Boundary Review


On Thursday councillors will debate changes to the ward boundaries for local elections. The purpose of the boundary review is to make local elections more balanced by ensuring that all councillors represent a similar number of voters across the borough, and to reduce the number of councillors from 36 to 30, in line with recommendations set out by the Boundary Commission. The council undertook a public consultation on the proposed new wards earlier this year, with displays in the Peacock Centre and Mercia Walk. A total of 195 responses were received, the bulk of which were supportive of the changes.


During the consultation representations were received from Pyrford residents about the boundaries for the new Heath ward, which would have included Pyrford village, Mount Hermon East and parts of Maybury and Sheerwater. Residents were concerned that the new ward would split the historic community of Pyrford across two different seats. At a public meeting about the boundary review last month, some residents also expressed opposition to Pyrford being included in the same ward as Sheerwater – considered to be a very different community in terms of character and needs.


In response to these objections, a number of alternatives were considered which sought to ensure that Pyrford remained within one ward. The new ward will now contain the entire area within the current Pyrford division as well as the Maybury estate, but will exclude Sheerwater and Mount Hermon East. Mount Hermon East will instead merge with the bulk of what is currently Mount Hermon West to create a single Mount Hermon ward. The new seat will run from the Old Woking Road in the east, along White Rose Lane in the south and the railway line in the north, and will extend all the way along York Road and Mount Hermon Road.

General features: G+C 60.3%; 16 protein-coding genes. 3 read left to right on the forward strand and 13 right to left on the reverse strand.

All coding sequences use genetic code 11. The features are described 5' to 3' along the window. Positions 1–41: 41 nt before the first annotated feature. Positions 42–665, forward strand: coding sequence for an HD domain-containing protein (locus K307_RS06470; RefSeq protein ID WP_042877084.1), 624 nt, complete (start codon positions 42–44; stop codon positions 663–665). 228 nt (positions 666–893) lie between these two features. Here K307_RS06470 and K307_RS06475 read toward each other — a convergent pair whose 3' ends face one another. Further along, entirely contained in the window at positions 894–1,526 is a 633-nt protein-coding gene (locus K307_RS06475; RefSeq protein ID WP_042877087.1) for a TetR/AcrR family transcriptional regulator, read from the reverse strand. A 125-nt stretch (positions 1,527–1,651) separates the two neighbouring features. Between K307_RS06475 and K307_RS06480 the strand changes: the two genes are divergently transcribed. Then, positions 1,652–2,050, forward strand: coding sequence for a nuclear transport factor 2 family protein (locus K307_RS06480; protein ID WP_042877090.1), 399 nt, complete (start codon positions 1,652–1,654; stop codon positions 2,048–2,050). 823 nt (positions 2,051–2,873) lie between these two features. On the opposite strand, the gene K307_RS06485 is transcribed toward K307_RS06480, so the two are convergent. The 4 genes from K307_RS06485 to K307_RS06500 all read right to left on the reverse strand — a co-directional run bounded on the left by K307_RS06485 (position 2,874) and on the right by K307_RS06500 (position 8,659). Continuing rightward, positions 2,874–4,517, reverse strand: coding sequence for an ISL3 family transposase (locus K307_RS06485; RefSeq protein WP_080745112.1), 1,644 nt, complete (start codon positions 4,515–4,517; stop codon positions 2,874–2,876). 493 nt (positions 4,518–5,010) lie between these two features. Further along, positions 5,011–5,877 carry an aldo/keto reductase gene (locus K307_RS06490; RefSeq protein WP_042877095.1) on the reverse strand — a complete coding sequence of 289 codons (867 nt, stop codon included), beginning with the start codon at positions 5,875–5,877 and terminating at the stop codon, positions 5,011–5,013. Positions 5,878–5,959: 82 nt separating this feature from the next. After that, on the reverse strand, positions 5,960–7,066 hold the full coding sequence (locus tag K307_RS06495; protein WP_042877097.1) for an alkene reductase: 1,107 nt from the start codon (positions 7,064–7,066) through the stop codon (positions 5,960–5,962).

I am glad that the new boundaries will retain Mount Hermon as a distinct community within Woking, as this would have been lost under the earlier proposals. The new wards will ensure we have the right number of councillors in the borough to represent residents’ interests. I look forward to supporting the changes when they are debated later this week.


Pyrford Neighbourhood Forum


This week Woking Borough Council gave approval for the establishment of a Neighbourhood Forum in Pyrford. Under the Localism Act, communities have been given the power to have a greater say in the planning process by preparing a Neighbourhood Plan and specifying what kind of development they would like to see in their area. Once a Neighbourhood Plan has been adopted, it becomes part of the statutory development process and must be referred to and taken into account in all planning decisions taken within that community.


The first step in drawing up a Neighbourhood Plan is the establishment of a Neighbourhood Forum. An application for a Pyrford Neighbourhood Forum was submitted to the council in November. Following a public consultation and engagement with residents, the application was approved by councillors on Thursday after minimal debate and no objections. A Neighbourhood Forum was also approved for Byfleet at the same meeting.


This is a great opportunity for Pyrford residents to have a much bigger say in the planing decisions that affect their lives, and recognition must be given to the organisers and officers of the Neighbourhood Forum which is one of the first in the country to take advantage of the new powers devolved down to communities through the Localism Act. Special acknowledgement should also be given to Cllr Ashley Bowes, the council’s planning portfolio holder and ward councillor for Pyrford, who expertly took the proposal through Full Council and whose legal expertise and in depth knowledge of the minutiae of planning policy will no doubt be of immense value to the Neighbourhood Forum in drawing up their plan.


Once a Neighbourhood Plan has been drawn up by the forum it will be subjected to an examination to ensure that it complies with national planning policy as well as the development plan for the borough set out in the Core Strategy, before residents are given the final say in a referendum.